The words ‘multi-level marketing’ (MLM) immediately rings a bell that, for many, is synonymous with what is known as a ‘pyramid scheme’—and is very rarely seen as a reliable investing opportunity. MLM companies initially gained traction in the 1950s, targeting stay-at-home mums and military wives in rural or suburban areas of the US. Considering these women couldn’t pursue a conventional career for numerous reasons, MLMs stepped in to offer them business ventures from the comfort of their own homes—because, at the end of the day, an MLM corporation doesn’t sell you a product, it sells you a dream.
What initially sounded like an opportunity impossible to miss out on, has slowly led to many women realising the not-so-glamorous reality behind direct selling. What’s meant to be a small initial investment leading to wealth ultimately ends up being a loss and a burden. This year, streaming giant Amazon Prime released a tell-all documentary exposé on LuLaRoe, an extremely popular US-based MLM. The documentary confirmed what many already knew: that it’s nothing but an elaborate pyramid scheme based on lies, fraud and girlboss politics, leading women all over the US who thought they were going to become wealthy businesswomen to file for bankruptcy over some leggings.
But despite the overwhelming amount of information surrounding the dangers of MLMs, they are still far from being eradicated. Where giants are exposed and purged, smaller, newer and shinier competitors appear. Like many other evils, MLMs don’t disappear—they simply evolve.
And so, a new chapter in MLM’s evergreen history has commenced. What started out as recruiting housewives to market makeup or kitchenware has now transformed to also target social media influencers who end up selling skincare and fitness tricks for the Instagram fanatics. In some places, even electricity has become an MLM one can get involved with. Most recently, MLM companies have moved away from their traditional style to prey on those wanting to become the next Jordan Belfort.
The era when talks of currencies, investing and even foreign trade exchange was only for those on Wall Street is long gone—with words like Bitcoin, cryptocurrency or even FOREX becoming a vital part of gen Z’s vocabulary.
Nowadays, investing in the stock market or cryptocurrencies is almost as easy as sending a tweet. You just need to download an app, fill in your details, and you’re good to go. Knowing how to do it successfully, however, is a whole other ordeal. And as it happens, MLMs have conveniently stepped in to take advantage of those who know too little.
While it’s possible to learn the basics of crypto and trading through books, articles and even YouTube videos, many seek the guidance of an expert or broker to show them the ropes. This is where the so-called crypto/FOREX academies step in, offering courses at different levels for those interested. Their websites promise to teach all the insider tips and tricks on how to trade better and dominate the market—something that caught the attention of 22-year-old Shy, from Philadelphia. After spending a few months self-tutoring about trading with free materials online, she felt it was time to learn from an expert to enhance her technique and further discover how the world works.
Over the last few years, hundreds of so-called trading academies have popped up all over the internet. From breaking down the concept of cryptos to giving out tricks on how to trade FOREX, they offer the tools and knowledge guaranteed to bring you financial success. Of course, the promise of these big dreams comes at a price, and like every get-rich-quick scheme, everything is not quite how it seems.
Shy, like many others, came across IM Mastery Academy, the biggest online academy for everything remotely related to trading and investing. A quick Google search of the name is enough to set off alarms, as Google immediately recommends a series of YouTube videos of former members leaving the organisation while suggesting questions like “is IM Mastery Academy a scam?” and “is IM Mastery Academy a pyramid scheme?”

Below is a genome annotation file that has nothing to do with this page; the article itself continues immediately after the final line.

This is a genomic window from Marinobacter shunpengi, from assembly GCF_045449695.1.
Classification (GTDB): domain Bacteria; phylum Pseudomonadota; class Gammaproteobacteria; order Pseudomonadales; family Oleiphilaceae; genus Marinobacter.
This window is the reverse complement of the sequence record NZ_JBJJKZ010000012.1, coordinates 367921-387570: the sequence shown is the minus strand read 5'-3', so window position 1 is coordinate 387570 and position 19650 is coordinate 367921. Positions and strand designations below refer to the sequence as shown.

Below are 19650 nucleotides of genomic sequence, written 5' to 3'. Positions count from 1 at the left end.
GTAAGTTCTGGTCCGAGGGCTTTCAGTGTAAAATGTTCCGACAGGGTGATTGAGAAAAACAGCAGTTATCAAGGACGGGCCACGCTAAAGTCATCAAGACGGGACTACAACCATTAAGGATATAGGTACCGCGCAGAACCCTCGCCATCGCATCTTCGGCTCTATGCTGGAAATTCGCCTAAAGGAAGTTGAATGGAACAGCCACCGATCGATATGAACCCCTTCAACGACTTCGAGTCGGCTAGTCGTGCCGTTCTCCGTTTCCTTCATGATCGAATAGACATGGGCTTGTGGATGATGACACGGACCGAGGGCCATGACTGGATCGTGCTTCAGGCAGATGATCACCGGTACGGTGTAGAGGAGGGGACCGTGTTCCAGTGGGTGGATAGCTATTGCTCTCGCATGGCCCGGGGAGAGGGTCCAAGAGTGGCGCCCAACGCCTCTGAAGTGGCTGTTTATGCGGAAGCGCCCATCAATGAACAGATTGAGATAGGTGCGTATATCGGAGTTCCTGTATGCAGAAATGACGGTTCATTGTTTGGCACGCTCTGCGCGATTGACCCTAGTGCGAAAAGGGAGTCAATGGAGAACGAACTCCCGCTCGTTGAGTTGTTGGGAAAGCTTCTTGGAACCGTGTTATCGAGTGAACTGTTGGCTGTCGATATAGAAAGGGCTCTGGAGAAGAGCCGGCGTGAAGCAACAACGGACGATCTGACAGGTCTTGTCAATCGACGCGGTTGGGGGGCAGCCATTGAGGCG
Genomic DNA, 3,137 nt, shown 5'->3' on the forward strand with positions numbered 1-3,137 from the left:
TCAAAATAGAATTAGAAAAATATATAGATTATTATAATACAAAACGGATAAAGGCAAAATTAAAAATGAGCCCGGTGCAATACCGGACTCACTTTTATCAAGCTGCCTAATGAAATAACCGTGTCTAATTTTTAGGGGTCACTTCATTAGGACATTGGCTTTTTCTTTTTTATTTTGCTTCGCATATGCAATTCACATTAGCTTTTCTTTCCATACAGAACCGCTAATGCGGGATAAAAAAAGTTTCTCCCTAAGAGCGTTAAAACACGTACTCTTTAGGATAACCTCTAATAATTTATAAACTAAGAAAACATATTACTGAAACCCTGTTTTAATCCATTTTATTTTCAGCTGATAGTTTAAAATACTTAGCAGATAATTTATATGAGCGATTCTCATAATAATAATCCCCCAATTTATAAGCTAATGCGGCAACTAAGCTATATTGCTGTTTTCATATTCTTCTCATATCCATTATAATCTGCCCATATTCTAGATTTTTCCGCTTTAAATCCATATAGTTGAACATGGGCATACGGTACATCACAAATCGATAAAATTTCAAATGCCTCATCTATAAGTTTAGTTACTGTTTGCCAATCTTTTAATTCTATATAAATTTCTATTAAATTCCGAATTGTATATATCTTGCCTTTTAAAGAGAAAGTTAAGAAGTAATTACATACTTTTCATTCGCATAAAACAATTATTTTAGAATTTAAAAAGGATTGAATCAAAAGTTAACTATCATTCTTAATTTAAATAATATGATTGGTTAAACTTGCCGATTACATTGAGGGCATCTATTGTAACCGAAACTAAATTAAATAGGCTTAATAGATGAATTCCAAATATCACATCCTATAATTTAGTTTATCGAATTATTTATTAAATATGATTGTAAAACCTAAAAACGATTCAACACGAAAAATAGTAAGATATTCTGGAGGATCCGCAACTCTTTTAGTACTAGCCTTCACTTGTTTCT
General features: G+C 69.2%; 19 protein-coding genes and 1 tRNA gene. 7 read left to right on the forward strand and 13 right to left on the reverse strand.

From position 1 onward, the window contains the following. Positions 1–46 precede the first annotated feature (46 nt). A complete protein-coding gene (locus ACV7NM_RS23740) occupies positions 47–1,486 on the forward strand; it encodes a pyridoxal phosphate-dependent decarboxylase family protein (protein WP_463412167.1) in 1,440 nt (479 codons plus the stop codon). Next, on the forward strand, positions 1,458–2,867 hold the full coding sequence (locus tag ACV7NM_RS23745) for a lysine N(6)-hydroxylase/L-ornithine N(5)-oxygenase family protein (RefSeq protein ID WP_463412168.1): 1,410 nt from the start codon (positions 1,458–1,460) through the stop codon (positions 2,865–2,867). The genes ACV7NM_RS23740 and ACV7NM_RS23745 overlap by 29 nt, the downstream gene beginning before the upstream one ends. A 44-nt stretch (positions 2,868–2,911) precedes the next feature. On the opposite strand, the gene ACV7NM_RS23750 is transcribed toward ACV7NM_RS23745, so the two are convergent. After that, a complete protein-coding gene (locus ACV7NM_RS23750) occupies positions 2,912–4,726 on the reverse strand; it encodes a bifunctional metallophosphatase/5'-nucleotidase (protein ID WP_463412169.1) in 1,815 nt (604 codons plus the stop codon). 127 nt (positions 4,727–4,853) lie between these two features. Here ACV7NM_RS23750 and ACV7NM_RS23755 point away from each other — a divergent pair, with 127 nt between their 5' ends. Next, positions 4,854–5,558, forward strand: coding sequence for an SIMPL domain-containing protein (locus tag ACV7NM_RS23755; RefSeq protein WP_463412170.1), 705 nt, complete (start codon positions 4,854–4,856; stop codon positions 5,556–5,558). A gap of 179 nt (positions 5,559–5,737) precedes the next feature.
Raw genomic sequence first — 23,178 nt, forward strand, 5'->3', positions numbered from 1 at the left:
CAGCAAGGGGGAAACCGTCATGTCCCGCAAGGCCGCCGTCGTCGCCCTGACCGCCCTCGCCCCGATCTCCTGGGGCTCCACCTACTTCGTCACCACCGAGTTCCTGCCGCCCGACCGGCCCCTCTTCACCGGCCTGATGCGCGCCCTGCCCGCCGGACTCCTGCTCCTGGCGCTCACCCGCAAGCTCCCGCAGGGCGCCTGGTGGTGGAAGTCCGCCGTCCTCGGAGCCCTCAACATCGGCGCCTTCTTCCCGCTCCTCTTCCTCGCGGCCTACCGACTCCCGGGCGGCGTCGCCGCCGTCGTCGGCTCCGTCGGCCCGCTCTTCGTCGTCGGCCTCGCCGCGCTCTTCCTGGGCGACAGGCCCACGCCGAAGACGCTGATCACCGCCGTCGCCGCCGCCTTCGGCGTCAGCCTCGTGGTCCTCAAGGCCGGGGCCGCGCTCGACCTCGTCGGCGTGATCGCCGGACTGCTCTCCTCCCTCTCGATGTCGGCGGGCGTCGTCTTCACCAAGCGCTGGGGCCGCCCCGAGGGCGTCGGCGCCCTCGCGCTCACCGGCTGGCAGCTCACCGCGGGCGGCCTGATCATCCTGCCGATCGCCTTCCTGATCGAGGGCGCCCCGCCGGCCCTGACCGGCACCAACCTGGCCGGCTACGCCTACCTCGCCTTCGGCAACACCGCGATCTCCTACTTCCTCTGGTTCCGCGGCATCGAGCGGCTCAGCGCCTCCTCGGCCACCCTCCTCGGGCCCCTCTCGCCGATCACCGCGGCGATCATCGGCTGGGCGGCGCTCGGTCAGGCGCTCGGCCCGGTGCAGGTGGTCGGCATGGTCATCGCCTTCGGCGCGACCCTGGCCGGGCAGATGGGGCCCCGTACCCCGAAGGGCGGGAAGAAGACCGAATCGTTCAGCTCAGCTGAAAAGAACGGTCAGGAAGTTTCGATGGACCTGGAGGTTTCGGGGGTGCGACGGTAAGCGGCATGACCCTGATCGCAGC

Nevertheless, its website is a carefully designed, professional-appearing platform that inspires confidence. You can easily see all the courses—or ‘academies’ as it calls them—alongside a list of tools and insights available in each of them with a price list. Nothing particularly suspicious, but as with every other MLM scheme, appearance is everything. It’s all about selling the dream, remember? This is what Shy quickly realised during her short time at the academy, “It’s very inspirational, but not for the reason you’re signing up.”
In every MLM, there are two important aspects: the product and the distribution line, and only one of those is bringing in the money. When you join an MLM organisation, you are asked to make an initial investment, normally consisting of buying inventory that you will later sell on. For example, with LuLaRoe, this starting inventory is known as an “onboarding package” that costs around $5,500. The idea is that you’ll be able to sell this inventory at a higher price for profit later.
But where the real money comes in with MLMs is through the recruiting: for every person that you bring in, you get a cut of the money they invest and the profit they make. On top of that, you’ll also receive a cut from those who the people below you recruit, and so forth. This is called building a downline, which in turn simulates a pyramid shape—promising you the potential of making enough passive income even with a few recruits.
In the case of these academies, you’re not buying inventory, rather educational tools that will teach you how to trade well enough to start making a profit. There are videos, online classes, documents and even live trading sessions with mentors. But the company doesn’t benefit from you just learning and going off to trade on your own, which is why they encourage you to recruit others. Its courses start at $174.95 monthly and go up to $274.95 with an even higher enrollment fee. These prices can be a problem, but they come with a simple solution: recruiting others into the academy. By bringing two people into the academy, your monthly fee is discounted, a very attractive offer for those who cannot afford to spend hundreds of dollars.
While recruitment isn’t mandatory, the initiative sure is waved in your face in order to get the most out of the academy. “The Zoom calls are almost brainwashing you,” said Shy, who chose not to recruit people as she was only in it for her own personal education. Which, she quickly realised, wasn’t the goal of the so-called academy. The lessons were little more than what you can find on YouTube, and most of the tools they offer can be found online for free in order to do your own trading. Like any other MLM, once again, they are not selling you tools but a dream.